PHILADELPHIA — With the Nets set to face former teammate James Harden for the first time since he forced last month’s trade, Kyrie Irving and Kevin Durant aren’t sure they could’ve said or done anything to change his mind about leaving.
On the eve of Thursday’s reunion, a matchup with the 76ers, the remaining two-thirds of what should’ve been a historic Brooklyn Big 3 insisted there are no hard feelings. Irving just said he got too many mixed messages and too little real talk and communication.
“I was coming in late into things, and I was told one thing and then told another thing, and then trade deadline comes up and now it’s a whole different situation,” Irving said. “Now I’m answering questions about what happened, or whether or not things could’ve gone better or not. I don’t have a timeline of whether or not things could have gone better or not.
“I thought we were in a good swing. But everybody has their own visions starting off seasons, everybody has their own visions starting off their careers and ending their careers. If that’s what James wanted, then I respect his decision and that’s just what it is. I wish him nothing but peace and love. We have a great friendship, but it didn’t work out. I wish things could have been communicated better for all of us as men, but hey, no hard feelings here with me or anyone else.”
Multiple sources said Harden consistently told the Nets everything was fine, but let his disenchantment be known outside the team. And he confirmed at last month’s introductory 76ers press conference that Irving’s refusal to get vaccinated (and thus become a full-time player) played a role.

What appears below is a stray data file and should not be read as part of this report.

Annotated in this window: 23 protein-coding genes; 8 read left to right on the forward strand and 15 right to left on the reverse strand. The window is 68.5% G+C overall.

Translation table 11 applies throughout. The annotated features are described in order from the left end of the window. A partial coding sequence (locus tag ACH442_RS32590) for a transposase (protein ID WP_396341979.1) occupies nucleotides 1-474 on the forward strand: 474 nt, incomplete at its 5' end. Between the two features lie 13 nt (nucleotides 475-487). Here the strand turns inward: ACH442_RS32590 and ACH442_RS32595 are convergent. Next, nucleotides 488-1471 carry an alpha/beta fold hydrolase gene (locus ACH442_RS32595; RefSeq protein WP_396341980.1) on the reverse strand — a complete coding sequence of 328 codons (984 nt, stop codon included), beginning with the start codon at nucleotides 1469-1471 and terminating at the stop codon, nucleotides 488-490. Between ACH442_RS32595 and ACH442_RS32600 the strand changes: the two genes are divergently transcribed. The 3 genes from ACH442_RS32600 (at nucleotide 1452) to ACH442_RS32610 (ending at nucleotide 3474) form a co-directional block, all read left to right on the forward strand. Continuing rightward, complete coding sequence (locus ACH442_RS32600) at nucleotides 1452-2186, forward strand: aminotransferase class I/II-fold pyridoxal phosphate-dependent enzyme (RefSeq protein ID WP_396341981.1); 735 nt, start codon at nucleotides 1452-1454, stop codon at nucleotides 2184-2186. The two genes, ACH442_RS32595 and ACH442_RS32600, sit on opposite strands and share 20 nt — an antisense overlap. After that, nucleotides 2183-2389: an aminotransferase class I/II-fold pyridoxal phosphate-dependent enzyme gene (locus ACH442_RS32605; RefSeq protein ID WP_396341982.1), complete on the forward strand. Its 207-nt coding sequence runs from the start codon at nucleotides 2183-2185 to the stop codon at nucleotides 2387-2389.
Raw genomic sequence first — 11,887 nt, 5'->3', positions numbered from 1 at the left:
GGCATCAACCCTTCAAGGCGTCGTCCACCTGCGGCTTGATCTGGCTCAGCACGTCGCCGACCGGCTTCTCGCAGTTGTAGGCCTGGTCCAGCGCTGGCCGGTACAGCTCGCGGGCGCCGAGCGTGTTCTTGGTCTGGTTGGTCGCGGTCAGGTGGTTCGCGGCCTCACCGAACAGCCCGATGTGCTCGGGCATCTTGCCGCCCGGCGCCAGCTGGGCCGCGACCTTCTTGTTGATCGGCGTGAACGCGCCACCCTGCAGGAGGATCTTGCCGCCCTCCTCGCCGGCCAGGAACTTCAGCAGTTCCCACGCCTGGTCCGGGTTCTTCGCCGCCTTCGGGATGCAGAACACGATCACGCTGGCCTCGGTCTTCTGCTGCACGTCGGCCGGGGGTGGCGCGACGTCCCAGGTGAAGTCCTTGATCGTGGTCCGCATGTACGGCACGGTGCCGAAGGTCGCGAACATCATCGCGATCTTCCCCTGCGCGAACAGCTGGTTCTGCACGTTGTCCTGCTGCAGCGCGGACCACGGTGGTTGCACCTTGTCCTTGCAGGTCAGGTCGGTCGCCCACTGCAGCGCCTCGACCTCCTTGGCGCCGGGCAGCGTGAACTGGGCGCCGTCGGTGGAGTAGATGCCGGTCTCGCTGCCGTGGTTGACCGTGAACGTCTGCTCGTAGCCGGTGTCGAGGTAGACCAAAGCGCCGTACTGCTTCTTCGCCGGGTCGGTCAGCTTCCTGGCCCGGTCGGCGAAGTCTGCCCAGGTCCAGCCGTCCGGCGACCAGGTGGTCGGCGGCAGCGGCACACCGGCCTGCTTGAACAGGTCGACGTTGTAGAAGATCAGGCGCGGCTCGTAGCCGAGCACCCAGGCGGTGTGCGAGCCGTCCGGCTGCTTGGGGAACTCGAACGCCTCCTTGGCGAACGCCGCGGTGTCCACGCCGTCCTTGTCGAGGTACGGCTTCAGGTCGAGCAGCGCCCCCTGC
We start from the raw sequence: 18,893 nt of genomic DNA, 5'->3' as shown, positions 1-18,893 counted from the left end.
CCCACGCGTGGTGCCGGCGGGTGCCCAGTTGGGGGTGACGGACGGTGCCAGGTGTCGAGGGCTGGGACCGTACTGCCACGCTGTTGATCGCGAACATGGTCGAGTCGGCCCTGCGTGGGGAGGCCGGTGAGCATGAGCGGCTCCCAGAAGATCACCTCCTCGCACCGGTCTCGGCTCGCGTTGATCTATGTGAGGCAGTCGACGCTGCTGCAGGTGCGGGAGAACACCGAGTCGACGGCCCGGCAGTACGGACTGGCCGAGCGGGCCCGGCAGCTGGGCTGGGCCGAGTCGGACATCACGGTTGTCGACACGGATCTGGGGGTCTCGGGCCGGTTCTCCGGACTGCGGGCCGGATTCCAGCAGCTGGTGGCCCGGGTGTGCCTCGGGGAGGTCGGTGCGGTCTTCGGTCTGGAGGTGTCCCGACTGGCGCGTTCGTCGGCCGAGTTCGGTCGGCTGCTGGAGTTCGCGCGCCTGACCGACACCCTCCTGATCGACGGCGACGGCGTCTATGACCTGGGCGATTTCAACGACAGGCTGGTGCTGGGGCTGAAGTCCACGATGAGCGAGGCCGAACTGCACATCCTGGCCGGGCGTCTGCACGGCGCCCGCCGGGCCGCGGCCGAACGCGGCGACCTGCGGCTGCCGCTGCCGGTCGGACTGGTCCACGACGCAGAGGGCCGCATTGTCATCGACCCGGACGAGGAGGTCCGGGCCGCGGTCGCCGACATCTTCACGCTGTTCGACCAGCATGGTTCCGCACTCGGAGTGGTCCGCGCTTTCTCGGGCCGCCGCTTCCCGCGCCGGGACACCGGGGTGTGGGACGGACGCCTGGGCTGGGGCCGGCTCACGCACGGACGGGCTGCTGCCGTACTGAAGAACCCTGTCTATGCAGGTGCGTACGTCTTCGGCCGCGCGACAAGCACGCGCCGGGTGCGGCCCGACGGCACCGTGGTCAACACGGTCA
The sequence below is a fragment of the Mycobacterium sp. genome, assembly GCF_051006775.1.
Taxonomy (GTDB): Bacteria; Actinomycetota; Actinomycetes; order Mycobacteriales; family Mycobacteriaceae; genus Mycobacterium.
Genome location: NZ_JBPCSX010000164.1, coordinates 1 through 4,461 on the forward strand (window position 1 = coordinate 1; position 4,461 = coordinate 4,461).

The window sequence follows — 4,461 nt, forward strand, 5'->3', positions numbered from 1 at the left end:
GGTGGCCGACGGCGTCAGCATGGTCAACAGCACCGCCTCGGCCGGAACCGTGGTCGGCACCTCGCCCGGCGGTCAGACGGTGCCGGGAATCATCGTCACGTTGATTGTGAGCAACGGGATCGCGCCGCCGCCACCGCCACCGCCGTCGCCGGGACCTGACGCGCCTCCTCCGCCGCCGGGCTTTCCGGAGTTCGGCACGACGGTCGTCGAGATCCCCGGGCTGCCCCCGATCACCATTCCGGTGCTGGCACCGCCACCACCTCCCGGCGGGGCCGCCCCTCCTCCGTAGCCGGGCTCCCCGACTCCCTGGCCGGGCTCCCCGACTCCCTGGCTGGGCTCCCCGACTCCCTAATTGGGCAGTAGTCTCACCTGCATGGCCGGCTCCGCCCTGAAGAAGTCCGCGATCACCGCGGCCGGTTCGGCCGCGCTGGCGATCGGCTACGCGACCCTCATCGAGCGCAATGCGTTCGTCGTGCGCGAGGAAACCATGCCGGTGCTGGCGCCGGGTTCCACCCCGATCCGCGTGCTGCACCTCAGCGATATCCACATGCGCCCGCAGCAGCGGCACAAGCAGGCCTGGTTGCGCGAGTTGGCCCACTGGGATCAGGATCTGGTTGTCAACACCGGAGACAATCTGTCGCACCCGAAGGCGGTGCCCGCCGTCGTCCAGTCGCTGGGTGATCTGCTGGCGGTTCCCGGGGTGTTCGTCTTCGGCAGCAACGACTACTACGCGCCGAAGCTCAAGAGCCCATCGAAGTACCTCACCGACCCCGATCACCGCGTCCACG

Irving felt Harden could’ve been clearer with the team about how he felt, but also took some responsibility in the situation — in terms of communication, not vaccination.
“It’s organization, so all of us communicating. We’re all responsible for it,” Irving said. “It’s great for the league to build up things like this, but we have a group in our locker room where we just want to be mature going into Philly, handling business and moving on.”
For his part, Durant echoed the sentiment of moving on. He also said he’s not certain there’s anything that could’ve convinced Harden to stay long term.
“I don’t know,” Durant said. “When you look at it from his perspective, and you look up and Ky’s not playing, and then I’m injured, he hasn’t won a championship before so he’s looking at — he’s 32 years old, I guess — he’s looking at himself, wanting to make a decision to get on a team that can kind of get into that contending, being one of the last teams standing.
“So if you look at it from his perspective, you could say it is what it is. You can’t really control how somebody feels when they’re thinking like that. Hopefully he stays healthy and their team stays healthy, we stay healthy, we have a great year, they have a great year, and we just move on from this.”
Harden didn’t speak at Wednesday’s practice. Sixers coach Doc Rivers said, “It’s obviously a different game with what’s gone on.” He added this series has had a little extra on the court even before the trade.
“It’ll be a different feeling to play against him soon after the trade, but exciting,” Nets coach Steve Nash said.
Durant channeled a been-there, done-that vibe regarding facing Harden. He said there was a time he would’ve been extra excited to face a recently traded teammate, but now he just wants the victory.
“When I was younger, 22, 23, you see a guy that just got traded and your emotions are everywhere. You don’t know how you’re going to approach the game, because it feels like a big game because you’re playing against one of your former teammates,” Durant said. “But it is what it is. It’s just another game for us.
“We’re looking to win and they’re looking to win. … I know James was here and he built some relationships with a couple people here, but at the end of the day we’re looking to go out there and hoop.”